Source: We Go With Anuar

KUALA LUMPUR, MALAYSIA — As the discussion among the nation’s King Al-Sultan Abdullah and the Conference of Rulers on proposals mooted by Prime Minister Muhyiddin Yassin approaches, legal practitioners and civil society activists expressed concern regarding the possibility of a national emergency following media reports on the matter.

Seven of Malaysia’s former Bar Presidents in a joint statement on Saturday (24 October) stressed that the COVID-19 pandemic should not be used to justify declaring a state of emergency, as the situation can be “appropriately battled” using existing laws.

“The effective measures undertaken to overcome the first wave earlier this year are a testament to the absence of any need for any declaration of Emergency,” said Zainur Zakaria, Kuthubul Zaman, Yeo Yang Poh, Ambiga Sreenevasan, Ragunath Kesavan, Christopher Leong and Steven Thiru.

A state of emergency, if sought for the purpose of gaining emergency powers, will “obviously be an unlawful design” that will “disenfranchise and deceive Malaysians” if left unchecked, they warned.

Former Attorney-General Tommy Thomas, in opposing the possibility of declaring a state of emergency at this point, said in a statement on Saturday that doing so would be unconstitutional.

He cited Article 150(1) of the Federal Constitution, which stipulates that the King may issue a Proclamation of Emergency if he is satisfied that a grave emergency that threatens national security, economic life or public order exists.

Noting that the above terms are defined in the Constitution, Thomas drew the distinction between a “grave” emergency and a crisis of a lesser degree.

“It is difficult to find a single rational argument to support a case that there is a “grave emergency” today in Malaysia for whatever reason.

“The true reason is that this Prime Minister is not confident that the Budget of his Minister of Finance will be passed by the Dewan Rakyat when voted upon in early December. That would result in a lack of confidence in his government. They must resign then,” he opined.

By seeking to declare a state of emergency just to remain in office, Thomas said, the Prime Minister’s “private interests are in conflict with his public duty”.

State of emergency may have adverse consequences to economy 

The former A-G also questioned why Finance Minister Tengku Zafrul Tengku Aziz, a former banker, did not advise the Prime Minister on “the grave consequences to the economy” in the event that an emergency is declared.

“The rating agencies will immediately down-grade our ratings, which means that borrowing costs will become more expensive and perhaps even more difficult.

“The share market will plunge, the Ringgit will plummet and business confidence shattered. All these predictable consequences would be self-inflicted solely to allow one man to remain Prime Minister,” Thomas said.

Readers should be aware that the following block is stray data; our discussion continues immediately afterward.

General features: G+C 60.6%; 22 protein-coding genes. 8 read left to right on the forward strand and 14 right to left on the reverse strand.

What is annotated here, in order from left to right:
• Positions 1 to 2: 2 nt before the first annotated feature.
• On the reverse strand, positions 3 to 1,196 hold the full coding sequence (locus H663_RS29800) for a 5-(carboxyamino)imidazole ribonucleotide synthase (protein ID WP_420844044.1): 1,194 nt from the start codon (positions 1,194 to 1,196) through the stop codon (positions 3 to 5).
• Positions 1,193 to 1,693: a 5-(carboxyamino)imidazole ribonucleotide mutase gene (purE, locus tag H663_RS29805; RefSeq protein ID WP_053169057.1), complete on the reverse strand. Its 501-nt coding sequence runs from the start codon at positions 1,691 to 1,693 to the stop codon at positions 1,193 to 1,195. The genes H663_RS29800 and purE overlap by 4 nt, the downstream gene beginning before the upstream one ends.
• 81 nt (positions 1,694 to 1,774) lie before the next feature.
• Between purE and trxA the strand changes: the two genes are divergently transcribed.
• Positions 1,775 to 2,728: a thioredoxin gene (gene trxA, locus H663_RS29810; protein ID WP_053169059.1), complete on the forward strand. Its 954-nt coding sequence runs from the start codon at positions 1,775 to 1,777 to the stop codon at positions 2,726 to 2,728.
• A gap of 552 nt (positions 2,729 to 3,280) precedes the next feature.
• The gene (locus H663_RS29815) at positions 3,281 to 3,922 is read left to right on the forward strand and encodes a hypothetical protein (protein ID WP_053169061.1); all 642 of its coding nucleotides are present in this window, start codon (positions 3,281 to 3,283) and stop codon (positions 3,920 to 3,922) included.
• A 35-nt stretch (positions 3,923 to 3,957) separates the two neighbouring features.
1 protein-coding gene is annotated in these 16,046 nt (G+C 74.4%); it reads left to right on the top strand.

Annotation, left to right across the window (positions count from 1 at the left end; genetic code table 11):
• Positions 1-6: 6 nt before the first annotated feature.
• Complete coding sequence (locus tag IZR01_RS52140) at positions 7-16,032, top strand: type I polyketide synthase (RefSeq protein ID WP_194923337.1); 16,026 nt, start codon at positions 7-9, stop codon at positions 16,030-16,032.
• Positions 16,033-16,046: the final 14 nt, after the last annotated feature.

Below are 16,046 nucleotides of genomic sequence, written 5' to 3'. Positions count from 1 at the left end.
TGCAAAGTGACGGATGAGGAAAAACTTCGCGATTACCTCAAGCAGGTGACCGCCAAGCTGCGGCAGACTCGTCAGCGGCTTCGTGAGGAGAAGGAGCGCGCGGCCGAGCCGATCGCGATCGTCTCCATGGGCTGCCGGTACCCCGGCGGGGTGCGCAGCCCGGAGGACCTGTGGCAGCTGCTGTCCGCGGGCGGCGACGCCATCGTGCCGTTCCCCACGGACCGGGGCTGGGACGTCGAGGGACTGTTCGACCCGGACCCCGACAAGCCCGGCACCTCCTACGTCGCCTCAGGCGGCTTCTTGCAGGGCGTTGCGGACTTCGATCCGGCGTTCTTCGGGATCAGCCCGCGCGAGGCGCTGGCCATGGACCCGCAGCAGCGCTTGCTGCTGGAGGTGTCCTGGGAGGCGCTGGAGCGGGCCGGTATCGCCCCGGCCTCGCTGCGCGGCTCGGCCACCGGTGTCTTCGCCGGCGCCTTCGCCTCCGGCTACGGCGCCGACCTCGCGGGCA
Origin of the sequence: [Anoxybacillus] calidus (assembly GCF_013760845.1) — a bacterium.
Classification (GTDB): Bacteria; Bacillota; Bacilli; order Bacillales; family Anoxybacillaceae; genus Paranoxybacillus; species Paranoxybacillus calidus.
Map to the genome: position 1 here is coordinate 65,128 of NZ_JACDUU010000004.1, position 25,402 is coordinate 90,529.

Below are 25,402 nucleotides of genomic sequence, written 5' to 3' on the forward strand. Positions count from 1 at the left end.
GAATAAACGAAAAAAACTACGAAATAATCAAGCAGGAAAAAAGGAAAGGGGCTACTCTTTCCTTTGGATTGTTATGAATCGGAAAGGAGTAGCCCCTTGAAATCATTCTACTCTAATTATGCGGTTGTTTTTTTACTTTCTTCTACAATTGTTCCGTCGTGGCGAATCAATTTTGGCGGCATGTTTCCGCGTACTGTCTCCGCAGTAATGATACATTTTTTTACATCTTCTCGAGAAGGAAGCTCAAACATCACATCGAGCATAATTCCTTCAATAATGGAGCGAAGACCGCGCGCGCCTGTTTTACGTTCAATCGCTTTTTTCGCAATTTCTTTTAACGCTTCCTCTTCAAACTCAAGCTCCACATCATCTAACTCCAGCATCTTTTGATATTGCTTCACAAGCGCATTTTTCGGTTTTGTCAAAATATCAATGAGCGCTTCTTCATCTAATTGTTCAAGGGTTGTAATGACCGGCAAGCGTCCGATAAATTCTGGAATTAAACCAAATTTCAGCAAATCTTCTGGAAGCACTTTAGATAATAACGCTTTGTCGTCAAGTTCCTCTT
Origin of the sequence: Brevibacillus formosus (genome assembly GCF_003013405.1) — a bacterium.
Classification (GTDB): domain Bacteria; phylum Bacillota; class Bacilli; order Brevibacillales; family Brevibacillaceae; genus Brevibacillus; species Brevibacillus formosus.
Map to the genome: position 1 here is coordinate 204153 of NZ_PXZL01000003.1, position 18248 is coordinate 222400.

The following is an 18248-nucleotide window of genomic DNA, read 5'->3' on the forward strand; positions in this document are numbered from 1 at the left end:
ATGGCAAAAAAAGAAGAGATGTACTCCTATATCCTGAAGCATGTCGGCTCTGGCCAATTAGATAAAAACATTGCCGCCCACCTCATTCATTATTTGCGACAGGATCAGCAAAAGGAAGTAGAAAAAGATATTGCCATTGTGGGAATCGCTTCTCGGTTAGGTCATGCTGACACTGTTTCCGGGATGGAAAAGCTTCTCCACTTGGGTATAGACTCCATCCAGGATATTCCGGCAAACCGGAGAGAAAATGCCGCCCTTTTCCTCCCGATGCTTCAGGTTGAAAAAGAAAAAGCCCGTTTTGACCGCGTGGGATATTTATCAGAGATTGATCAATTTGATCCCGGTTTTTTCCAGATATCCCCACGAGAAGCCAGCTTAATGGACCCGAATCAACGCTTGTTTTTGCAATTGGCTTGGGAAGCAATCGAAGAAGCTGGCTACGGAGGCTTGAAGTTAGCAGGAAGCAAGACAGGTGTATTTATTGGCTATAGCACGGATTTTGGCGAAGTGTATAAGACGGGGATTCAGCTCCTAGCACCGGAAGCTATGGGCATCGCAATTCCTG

Youth-led movement for democratic reforms Undi 18 co-founder Tharma Pillai in a string of tweets on Saturday similarly cautioned against declaring a state of emergency at this stage, branding it “economic suicide”.

Tharma also referenced a statement made by former sovereign wealth fund Khazanah Nasional Berhad managing director Mohd Sheriff Mohd Kassim.

Mohd Sheriff posited that Malays–from the rulers to “ordinary” ones–are greatly invested in their savings in funds created by government bodies or government-linked companies.

A state of emergency, he added, will affect the dividend income of pensioners from their Employers’ Provident Fund, Amanah Saham Bumiputera and Amanah Saham Nasional accounts.

“If the stock market collapses, they can’t pay good dividends to the account holders,” said Mohd Sheriff.

Addressing the Prime Minister, he said: “Tell frankly to the Rulers all the possible economic and social implications, not only on their own wealth but also on the savings of their rakyat [citizens].”

79 countries declared state of emergency to date

Switzerland-based NGO Centre for Civil and Political Rights (CCPR) found that 79 countries worldwide have declared some form of state of emergency in handling the COVID-19 situation.

TOC accessed the database at 12.45 am on Sunday (25 October) and found that Indonesia, Thailand and the Philippines made the list of states that have declared a state of emergency in the midst of the pandemic.

Indonesia’s emergency state–which is currently in effect until “an undefined date”, as noted by CCPR–was made under the Presidential Decree No. 11 of 2020. The state of emergency also entails the postponement of any elections in the republic.

Thailand’s emergency decree, which took effect from 26 March, was revoked on Thursday after it failed to quash a growing number of anti-government protests.

The Philippines’s emergency measure, made under the Presidential Proclamation 929, was originally slated to take effect until 24 June this year. However, it has been extended to 12 September next year.

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